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Abstract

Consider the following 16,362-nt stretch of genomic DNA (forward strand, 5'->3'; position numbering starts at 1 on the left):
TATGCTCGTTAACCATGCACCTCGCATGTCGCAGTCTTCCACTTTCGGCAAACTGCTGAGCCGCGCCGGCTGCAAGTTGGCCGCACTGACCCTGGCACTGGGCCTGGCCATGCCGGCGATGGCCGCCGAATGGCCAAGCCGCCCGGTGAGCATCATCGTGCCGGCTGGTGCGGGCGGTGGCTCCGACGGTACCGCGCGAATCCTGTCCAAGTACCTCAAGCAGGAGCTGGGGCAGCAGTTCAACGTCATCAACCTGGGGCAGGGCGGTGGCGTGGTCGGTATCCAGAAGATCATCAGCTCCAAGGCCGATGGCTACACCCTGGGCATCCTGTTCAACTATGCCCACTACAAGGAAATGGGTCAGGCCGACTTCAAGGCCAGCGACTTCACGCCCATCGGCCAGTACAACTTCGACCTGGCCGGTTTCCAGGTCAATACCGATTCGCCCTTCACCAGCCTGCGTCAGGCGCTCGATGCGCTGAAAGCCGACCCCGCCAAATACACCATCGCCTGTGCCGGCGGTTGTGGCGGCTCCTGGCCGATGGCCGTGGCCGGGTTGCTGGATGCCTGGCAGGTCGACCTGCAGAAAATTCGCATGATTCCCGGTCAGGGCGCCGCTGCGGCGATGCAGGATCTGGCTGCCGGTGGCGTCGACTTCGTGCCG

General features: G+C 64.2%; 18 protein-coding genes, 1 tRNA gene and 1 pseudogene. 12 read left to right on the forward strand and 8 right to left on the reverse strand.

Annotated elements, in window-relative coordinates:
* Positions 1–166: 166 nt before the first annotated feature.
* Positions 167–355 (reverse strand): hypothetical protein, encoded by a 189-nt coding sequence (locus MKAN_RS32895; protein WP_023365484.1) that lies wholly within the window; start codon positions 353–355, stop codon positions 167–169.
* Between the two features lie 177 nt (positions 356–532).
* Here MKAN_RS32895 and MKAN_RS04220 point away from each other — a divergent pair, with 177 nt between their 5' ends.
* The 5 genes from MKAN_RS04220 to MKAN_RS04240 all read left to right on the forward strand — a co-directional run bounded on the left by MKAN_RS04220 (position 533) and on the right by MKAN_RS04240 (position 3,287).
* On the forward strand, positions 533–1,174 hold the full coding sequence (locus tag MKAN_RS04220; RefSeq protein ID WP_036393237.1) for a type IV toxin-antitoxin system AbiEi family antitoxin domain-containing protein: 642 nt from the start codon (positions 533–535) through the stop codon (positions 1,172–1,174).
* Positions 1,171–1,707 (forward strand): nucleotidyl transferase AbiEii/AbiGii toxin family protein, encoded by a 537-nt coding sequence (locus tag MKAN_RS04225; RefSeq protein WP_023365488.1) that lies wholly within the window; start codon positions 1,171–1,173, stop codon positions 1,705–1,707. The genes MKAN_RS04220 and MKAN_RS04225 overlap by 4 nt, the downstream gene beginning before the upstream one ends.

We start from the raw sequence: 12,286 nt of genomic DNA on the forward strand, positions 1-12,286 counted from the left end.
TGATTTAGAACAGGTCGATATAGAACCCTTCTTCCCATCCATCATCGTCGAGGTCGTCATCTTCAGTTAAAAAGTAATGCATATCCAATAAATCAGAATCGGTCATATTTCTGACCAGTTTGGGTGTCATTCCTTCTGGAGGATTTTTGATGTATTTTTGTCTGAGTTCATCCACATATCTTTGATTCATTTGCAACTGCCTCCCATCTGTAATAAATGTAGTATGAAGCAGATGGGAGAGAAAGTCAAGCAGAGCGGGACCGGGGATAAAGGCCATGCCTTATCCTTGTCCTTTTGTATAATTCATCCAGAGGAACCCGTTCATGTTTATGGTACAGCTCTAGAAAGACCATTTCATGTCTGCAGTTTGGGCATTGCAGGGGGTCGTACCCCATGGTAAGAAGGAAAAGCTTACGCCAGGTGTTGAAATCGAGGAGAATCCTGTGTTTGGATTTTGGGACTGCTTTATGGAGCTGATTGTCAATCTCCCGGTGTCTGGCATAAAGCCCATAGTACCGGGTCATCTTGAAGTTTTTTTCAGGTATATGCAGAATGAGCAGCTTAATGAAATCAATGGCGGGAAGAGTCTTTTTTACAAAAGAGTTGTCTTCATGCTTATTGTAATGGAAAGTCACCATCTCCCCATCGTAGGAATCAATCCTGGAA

The role of peripheral flash advertisements in decision making as a distractor or a source of arousal was examined. Participants were asked to perform multiattribute decision making in a display environment with or without banners of advertisement flashing occasionally in the peripheral region of the display. The flash banners accelerated the speed of decision making, although the participants rarely made eye movements in response to the banners or fixated their eyes on them. It was interesting to note that the participants' pupil sizes increased with the presence of flash banners. These findings suggest that rather than distracting participants' attention, flash banners appear to elevate the general level of arousal of the participants, which in turn led to making faster on-line decisions. © 2006 Wiley Periodicals, Inc.